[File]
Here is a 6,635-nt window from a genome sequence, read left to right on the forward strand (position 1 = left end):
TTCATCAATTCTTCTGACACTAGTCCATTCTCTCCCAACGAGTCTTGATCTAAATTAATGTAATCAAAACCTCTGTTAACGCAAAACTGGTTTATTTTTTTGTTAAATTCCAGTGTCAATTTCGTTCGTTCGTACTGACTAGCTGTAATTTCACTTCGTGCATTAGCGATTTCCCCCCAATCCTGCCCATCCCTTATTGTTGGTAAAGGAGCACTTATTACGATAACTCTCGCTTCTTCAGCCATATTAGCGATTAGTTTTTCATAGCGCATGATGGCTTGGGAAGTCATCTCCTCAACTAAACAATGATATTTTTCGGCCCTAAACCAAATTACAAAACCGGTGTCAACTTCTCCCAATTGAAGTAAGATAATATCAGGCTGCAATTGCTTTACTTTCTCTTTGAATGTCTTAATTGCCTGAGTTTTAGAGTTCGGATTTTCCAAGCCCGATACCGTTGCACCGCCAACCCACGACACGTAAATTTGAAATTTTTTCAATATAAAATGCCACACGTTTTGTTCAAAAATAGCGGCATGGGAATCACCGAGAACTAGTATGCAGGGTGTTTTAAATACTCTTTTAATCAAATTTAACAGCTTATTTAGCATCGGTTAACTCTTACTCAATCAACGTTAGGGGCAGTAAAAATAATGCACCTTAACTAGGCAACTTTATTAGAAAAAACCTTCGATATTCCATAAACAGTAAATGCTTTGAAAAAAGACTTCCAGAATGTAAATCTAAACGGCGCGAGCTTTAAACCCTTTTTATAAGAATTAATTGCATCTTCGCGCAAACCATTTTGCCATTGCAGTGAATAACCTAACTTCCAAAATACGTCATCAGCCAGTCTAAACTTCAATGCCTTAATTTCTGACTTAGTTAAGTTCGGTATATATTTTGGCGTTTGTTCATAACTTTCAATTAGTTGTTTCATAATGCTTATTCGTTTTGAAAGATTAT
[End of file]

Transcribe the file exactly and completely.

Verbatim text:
Here is a 6,635-nt window from a genome sequence, read left to right on the forward strand (position 1 = left end):
TTCATCAATTCTTCTGACACTAGTCCATTCTCTCCCAACGAGTCTTGATCTAAATTAATGTAATCAAAACCTCTGTTAACGCAAAACTGGTTTATTTTTTTGTTAAATTCCAGTGTCAATTTCGTTCGTTCGTACTGACTAGCTGTAATTTCACTTCGTGCATTAGCGATTTCCCCCCAATCCTGCCCATCCCTTATTGTTGGTAAAGGAGCACTTATTACGATAACTCTCGCTTCTTCAGCCATATTAGCGATTAGTTTTTCATAGCGCATGATGGCTTGGGAAGTCATCTCCTCAACTAAACAATGATATTTTTCGGCCCTAAACCAAATTACAAAACCGGTGTCAACTTCTCCCAATTGAAGTAAGATAATATCAGGCTGCAATTGCTTTACTTTCTCTTTGAATGTCTTAATTGCCTGAGTTTTAGAGTTCGGATTTTCCAAGCCCGATACCGTTGCACCGCCAACCCACGACACGTAAATTTGAAATTTTTTCAATATAAAATGCCACACGTTTTGTTCAAAAATAGCGGCATGGGAATCACCGAGAACTAGTATGCAGGGTGTTTTAAATACTCTTTTAATCAAATTTAACAGCTTATTTAGCATCGGTTAACTCTTACTCAATCAACGTTAGGGGCAGTAAAAATAATGCACCTTAACTAGGCAACTTTATTAGAAAAAACCTTCGATATTCCATAAACAGTAAATGCTTTGAAAAAAGACTTCCAGAATGTAAATCTAAACGGCGCGAGCTTTAAACCCTTTTTATAAGAATTAATTGCATCTTCGCGCAAACCATTTTGCCATTGCAGTGAATAACCTAACTTCCAAAATACGTCATCAGCCAGTCTAAACTTCAATGCCTTAATTTCTGACTTAGTTAAGTTCGGTATATATTTTGGCGTTTGTTCATAACTTTCAATTAGTTGTTTCATAATGCTTATTCGTTTTGAAAGATTAT